Man should be charged in teen's fatal shooting

I must be watching too many of these forensic whodunits. I believe that the tragic shooting of Trayvon Martin by the overzealous "neighborhood watchman," George Zimmerman, may eventually prove to have been manslaughter, according to the audio evidence I've heard so far. However, trying to prove intention for a charge of first- or second-degree murder will be difficult.

Troubled minds are not necessarily confused minds. Hate crimes often go unsolved due to the clear-thinking cunning of the hater. In this case, Zimmerman contacted 911 to report someone acting suspiciously; anticipating a future crime would occur. If he intended to act on instinct as a vigilante, why did call 911?

Most callers to 911 have already experienced the crime they are reporting. After giving a few nervous answers, the callers often fear for their safety and have the urge to hide; but not Zimmerman. Ignoring the command to not follow the teen, he anxiously pursued him anyway. Most callers to 911 do not have a gun in their possession when affected by a crime, and they certainly do not pursue the criminals.

If Zimmerman had acted on his own and had not called 911, he likely would have been arrested and held for questioning. He may deviously have used 911 as his alibi. With no eyewitnesses and just hearsay evidence, it will be nearly impossible to prove intent. If the authorities charge Zimmerman with first- or second-degree murder, he'll walk; just like Casey Anthony. If they charge him with voluntary or involuntary manslaughter, justice may not be served but the chances for a conviction are greater.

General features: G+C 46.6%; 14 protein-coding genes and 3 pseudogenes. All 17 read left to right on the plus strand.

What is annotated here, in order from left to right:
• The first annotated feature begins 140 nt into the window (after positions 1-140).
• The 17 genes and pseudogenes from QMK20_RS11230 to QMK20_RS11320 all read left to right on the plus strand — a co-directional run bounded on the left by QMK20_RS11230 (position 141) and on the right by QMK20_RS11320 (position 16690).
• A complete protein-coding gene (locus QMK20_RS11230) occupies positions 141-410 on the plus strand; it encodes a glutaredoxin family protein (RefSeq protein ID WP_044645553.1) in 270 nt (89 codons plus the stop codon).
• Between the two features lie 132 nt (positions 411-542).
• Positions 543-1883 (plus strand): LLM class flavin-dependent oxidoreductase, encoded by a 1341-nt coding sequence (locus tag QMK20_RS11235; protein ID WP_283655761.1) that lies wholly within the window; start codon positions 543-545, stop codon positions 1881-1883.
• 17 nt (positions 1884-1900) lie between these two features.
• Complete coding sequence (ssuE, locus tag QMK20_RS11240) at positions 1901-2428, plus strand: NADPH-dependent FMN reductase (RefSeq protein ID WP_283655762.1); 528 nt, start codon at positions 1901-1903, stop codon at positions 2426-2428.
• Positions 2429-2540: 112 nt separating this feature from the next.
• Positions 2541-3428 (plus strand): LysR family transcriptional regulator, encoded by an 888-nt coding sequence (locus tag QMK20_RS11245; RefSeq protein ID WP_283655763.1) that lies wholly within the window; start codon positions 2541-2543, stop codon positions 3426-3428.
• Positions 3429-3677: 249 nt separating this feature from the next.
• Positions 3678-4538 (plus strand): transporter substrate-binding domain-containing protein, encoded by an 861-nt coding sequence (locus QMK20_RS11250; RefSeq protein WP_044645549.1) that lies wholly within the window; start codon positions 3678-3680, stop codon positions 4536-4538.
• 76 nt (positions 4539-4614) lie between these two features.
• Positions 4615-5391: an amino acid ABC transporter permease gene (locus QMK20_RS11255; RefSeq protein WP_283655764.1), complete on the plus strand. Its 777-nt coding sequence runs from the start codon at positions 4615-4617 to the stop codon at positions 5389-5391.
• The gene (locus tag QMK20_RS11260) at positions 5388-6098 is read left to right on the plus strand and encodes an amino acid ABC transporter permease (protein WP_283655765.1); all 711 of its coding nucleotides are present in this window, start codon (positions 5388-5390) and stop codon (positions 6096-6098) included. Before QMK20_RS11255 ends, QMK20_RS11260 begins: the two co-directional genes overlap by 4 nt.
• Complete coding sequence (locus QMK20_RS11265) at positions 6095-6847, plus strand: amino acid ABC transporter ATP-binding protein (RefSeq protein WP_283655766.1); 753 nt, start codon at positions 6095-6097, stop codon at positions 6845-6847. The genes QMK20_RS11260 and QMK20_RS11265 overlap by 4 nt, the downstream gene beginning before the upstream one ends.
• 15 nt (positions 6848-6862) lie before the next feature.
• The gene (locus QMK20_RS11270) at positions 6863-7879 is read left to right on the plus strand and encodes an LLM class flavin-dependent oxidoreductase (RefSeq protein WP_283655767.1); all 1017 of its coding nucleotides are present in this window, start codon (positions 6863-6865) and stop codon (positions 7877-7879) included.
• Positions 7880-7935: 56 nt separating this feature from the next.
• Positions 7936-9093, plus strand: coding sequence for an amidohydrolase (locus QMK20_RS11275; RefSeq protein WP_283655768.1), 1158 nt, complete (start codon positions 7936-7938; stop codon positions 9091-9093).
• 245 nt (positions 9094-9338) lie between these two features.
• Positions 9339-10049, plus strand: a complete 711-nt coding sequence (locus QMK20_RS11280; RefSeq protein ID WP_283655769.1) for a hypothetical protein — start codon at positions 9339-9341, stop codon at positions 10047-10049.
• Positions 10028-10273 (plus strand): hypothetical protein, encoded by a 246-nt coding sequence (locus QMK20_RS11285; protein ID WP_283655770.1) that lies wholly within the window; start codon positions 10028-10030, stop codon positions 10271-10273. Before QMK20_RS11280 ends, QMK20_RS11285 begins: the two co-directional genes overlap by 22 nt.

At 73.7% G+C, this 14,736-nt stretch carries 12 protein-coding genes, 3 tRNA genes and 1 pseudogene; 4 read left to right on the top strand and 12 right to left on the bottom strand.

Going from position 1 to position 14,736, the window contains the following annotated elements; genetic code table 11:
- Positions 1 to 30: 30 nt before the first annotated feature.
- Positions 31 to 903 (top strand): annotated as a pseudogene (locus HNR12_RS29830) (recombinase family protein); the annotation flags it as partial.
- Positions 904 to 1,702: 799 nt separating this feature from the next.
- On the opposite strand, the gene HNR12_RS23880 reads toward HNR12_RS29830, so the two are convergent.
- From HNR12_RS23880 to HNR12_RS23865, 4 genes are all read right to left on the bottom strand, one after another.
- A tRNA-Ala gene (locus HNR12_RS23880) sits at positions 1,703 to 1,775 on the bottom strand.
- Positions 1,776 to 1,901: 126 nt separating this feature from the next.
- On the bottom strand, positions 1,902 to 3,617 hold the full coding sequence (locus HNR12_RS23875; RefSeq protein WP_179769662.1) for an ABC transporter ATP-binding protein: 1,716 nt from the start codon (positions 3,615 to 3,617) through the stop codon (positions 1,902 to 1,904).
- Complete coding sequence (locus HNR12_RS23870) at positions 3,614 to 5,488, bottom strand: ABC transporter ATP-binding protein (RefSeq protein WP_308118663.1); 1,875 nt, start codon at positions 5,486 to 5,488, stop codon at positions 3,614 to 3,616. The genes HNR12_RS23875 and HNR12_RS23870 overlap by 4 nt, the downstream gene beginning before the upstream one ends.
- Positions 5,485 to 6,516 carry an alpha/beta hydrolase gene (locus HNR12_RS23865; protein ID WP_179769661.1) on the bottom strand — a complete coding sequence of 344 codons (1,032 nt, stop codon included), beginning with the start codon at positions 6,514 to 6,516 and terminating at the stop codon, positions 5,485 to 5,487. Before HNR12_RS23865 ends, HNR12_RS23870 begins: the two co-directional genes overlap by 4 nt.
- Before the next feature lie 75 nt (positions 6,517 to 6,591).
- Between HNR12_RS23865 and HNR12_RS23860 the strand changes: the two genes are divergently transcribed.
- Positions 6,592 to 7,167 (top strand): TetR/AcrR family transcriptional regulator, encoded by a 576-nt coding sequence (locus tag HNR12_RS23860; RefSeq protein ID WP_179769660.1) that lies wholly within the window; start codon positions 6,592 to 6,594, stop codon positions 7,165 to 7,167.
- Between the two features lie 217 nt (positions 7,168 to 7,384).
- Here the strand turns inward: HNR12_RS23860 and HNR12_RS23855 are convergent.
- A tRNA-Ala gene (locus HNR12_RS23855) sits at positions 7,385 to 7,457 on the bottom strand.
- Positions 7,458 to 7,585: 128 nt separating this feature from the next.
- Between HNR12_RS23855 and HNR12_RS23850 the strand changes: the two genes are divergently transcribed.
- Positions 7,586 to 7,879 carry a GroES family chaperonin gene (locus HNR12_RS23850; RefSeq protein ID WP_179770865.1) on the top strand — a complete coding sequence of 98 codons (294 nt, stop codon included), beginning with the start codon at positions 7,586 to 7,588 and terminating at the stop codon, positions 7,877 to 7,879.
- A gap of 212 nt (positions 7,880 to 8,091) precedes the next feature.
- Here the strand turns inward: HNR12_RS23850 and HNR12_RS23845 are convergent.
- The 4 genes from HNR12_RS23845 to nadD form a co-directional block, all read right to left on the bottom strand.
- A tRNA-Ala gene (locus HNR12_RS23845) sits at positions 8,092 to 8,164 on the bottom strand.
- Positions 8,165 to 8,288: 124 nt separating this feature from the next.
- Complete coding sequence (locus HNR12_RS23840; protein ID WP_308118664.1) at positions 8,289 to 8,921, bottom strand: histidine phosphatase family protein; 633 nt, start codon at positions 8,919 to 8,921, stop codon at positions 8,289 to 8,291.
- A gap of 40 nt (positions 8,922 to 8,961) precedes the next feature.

I fear that the parents of this innocent young man will not receive the justice they deserve, but to charge Zimmerman with murder is too risky. He must be made to pay something for taking the life of an innocent teen. So I say: Book 'em, Danno.

Robert J. Wegrzynowski



Don't blame teachers for loss of state funds

The Erie County Council of Teacher Union Presidents stands in support of the position taken by the Buffalo Teachers Federation that student attendance is a factor that should be considered in teacher evaluation scores. The state law on the evaluation process clearly indicates that school districts and teacher bargaining units will collectively bargain a portion of the evaluation process to meet the specific needs and nuances within an individual school district. This is exactly what the BTF did, acting in compliance with the law. It is not a simplistic evaluation system, as some commentaries have stated, but a complex and comprehensive program that will be used to evaluate classroom teachers.

Evaluation and accountability of teachers is not a new thing, as many might believe. It has been in place in schools for decades. The difference now is that there are politically motivated agendas forcing policies that suit well-funded special interest profiteers, such as those on Wall Street. Who will be their nexttarget so that they may continue to line their pockets on the backs of the average worker?